Domed From the Start

April 23, 2015
 

I noticed that there wasn’t much media coverage, even for a 50th anniversary. That’s somewhat sad since for years it stood as a mighty symbol of coverage – though of a different sort. Remember the Astrodome? That was the first multi-use sports stadium with a dome. It opened on April 9, 1965. The Houston Astros played the New York Yankees in an exhibition game. Mickey Mantle hit the 2nd pitch of the game for a base hit. President Lyndon Johnson and his wife Lady Bird didn’t get to see that. They arrived in the 2nd inning, but well before Mantle hit a solo home run in the top of the 6th. Houston went on to win the game 2-1.

The Astrodome was a popular cultural icon in its time. These days it’s vacant and has been for several years. Whatever celebrating that did take place in Houston on April 9th sounded like a fools golden anniversary. The “landmark” is awaiting a plan to determine its fate. Demolition has been mentioned as an option. Some are suggesting a park. Perhaps they would consider an Astrodome-inspired gazebo somewhere in the park as a token souvenir of the legendary lid. Whatever the outcome, you can’t take away the legacy surrounding the Astrodome.

It brought to mind a lesser-known, but no less legendary, dome from the classical music world: a portable concert hall with a geodesic dome designed by the American cellist Felix Wurman. He was a founding member of the English chamber ensemble Domus. The group was named for the domed portapavilion, just as the Houston Colt .45s changed their name to Astros when they began to play in the Astrodome. (The name Astros, by the way, was chosen to signify Houston’s close association with the space program.)

Pianist Susan Tomes, another of the founding members of Domus, remembers that they wanted to find a way of making music that was less formal and intimidating than in orthodox concert halls.  “When we started discussing how to create our own more intimate concerts, someone jokingly said that we should build a portable concert hall.” It wasn’t the most practical idea, she said, “but the beauty of the white dome galvanised lots of young musicians into helping to make it a reality.”  She added that Felix Wurman was probably the only person in the world who could have gotten her to run about in the rain carrying heavy boxes full of aluminium tubes. “When things got tough, he rallied us all with his heartfelt cry of, ‘It must never not be fun!’”

Domus was founded in 1979. The group specialized in music for piano quartet (piano, violin, viola & cello).  Sometimes its members played works for 2 or 3 players – or for more than 4 with the help of guest performers. Over the years, we have enjoyed Domus’s recording of the “Trout” Quintet by Franz Schubert, in which they’re joined by double bass player Chi-chi Nwanoku (Virgin Classics 82004). We’ve also enjoyed Domus’s recording of the bagatelles by Antonín Dvořák for harmonium, violin, viola and cello (Virgin Classics 61904).  A harmonium is a keyboard instrument that looks like an organ and sounds like an accordion, since it has reeds instead of pipes. Susan Tomes was featured on the harmonium on that recording.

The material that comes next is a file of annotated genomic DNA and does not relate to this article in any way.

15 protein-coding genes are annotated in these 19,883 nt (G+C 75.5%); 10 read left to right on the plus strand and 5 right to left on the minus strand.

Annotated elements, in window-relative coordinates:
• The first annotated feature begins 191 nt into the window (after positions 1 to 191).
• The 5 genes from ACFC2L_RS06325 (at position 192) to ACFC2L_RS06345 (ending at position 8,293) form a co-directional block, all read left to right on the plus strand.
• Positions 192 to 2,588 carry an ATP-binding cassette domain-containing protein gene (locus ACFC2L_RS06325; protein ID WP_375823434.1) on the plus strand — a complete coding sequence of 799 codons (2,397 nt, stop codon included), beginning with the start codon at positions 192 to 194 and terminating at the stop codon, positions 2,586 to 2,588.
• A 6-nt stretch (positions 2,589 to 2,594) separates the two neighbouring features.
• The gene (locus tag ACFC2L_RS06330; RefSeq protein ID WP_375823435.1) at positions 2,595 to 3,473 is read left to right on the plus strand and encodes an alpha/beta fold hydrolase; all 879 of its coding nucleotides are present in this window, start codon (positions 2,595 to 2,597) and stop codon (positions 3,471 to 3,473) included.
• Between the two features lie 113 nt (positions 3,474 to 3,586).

The story is told that eventually they ran out of piano quartet repertoire. Domus disbanded in 1994.  I wasn’t able to find out what happened to the portable dome. Some of the players would re-appear on recordings as The Florestan Trio or simply under their own names as chamber players, with or without their former colleagues. In retrospect, I’m guessing that the idea of “Domus in the Dome,” i.e. the Astrodome, may not have gotten off the ground - even in Houston.

Closer to home, a mischievous concert promoter might have opened a few eyes by staging a music event last week called “Eberlfest.”  No, E-b-e-r-l  is not a misprint of E-b-e-r-t. It could be, intentionally or unintentionally. Otherwise, it’s Eberl – as in Anton Eberl, the 18th century Austrian composer. In his time, some folks spelled his name M-o-z-a-r-t on some of his piano scores. That was a mistake, not a misprint. A number of his piano sonatas were incorrectly attributed to Mozart. But it goes to show you what league Anton Eberl was in back in his time. Who knows? Maybe they had a festival of his music back then. What if somebody had spelled his name E-b-e-r-t by accident?  As history took its course, it wouldn’t have been a problem. Sounds like they both were given “thumbs up” in their time. (By the way, there was a famous Ebert in Germany – Friedrich Ebert, who served as a Chancellor and President during the ill-fated Weimar Republic early in the 20th Century.)

I couldn’t resist the temptation to have fun with the 2 names last week. I played the opening of a symphony by Anton Eberl.  The recording, featuring the ensemble Concerto Köln (Teldec 2564 69889) includes a note by music writer Andrew Stewart about Eberl. Following his death from scarlet fever at age 41, Eberl’s fame and accomplishments were recalled in a newspaper article of the time with the observation that “the early death of an artist has seldom been so universally regretted.” Sort of reminds you of ongoing tributes to Eberl’s near namesake of our time.

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